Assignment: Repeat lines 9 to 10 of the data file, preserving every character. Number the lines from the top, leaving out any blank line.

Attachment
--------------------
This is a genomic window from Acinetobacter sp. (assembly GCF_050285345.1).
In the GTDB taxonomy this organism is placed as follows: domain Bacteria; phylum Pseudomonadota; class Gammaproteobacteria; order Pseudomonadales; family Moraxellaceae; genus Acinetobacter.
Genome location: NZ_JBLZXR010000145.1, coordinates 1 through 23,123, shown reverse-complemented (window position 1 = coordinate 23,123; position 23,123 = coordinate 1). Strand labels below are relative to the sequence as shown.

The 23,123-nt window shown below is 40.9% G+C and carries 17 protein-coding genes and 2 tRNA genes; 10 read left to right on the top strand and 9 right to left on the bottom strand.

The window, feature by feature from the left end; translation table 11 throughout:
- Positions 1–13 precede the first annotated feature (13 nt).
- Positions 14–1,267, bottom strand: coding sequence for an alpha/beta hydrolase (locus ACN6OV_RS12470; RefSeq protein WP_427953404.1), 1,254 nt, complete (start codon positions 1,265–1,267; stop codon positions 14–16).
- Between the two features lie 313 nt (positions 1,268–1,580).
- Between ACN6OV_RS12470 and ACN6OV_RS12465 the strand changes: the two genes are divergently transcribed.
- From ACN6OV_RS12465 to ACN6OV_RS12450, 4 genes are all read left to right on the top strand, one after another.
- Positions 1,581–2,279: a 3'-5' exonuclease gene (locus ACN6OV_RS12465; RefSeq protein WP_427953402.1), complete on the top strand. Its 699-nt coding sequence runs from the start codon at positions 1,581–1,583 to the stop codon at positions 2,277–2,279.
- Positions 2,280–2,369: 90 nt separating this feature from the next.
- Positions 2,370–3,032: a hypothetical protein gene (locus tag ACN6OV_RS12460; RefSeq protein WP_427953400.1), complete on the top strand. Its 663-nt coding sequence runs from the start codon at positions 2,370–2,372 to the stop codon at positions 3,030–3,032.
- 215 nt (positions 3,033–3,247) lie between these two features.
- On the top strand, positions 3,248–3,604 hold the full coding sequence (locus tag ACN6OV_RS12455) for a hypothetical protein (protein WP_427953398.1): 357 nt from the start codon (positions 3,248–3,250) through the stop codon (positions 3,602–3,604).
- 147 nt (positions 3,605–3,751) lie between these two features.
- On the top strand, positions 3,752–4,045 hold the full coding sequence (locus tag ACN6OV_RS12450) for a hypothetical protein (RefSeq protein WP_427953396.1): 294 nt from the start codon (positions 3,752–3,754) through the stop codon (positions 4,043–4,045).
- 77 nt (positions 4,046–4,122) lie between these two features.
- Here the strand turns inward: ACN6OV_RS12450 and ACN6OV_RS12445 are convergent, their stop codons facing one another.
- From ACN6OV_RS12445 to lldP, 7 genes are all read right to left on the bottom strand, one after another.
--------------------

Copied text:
- Between ACN6OV_RS12470 and ACN6OV_RS12465 the strand changes: the two genes are divergently transcribed.
- From ACN6OV_RS12465 to ACN6OV_RS12450, 4 genes are all read left to right on the top strand, one after another.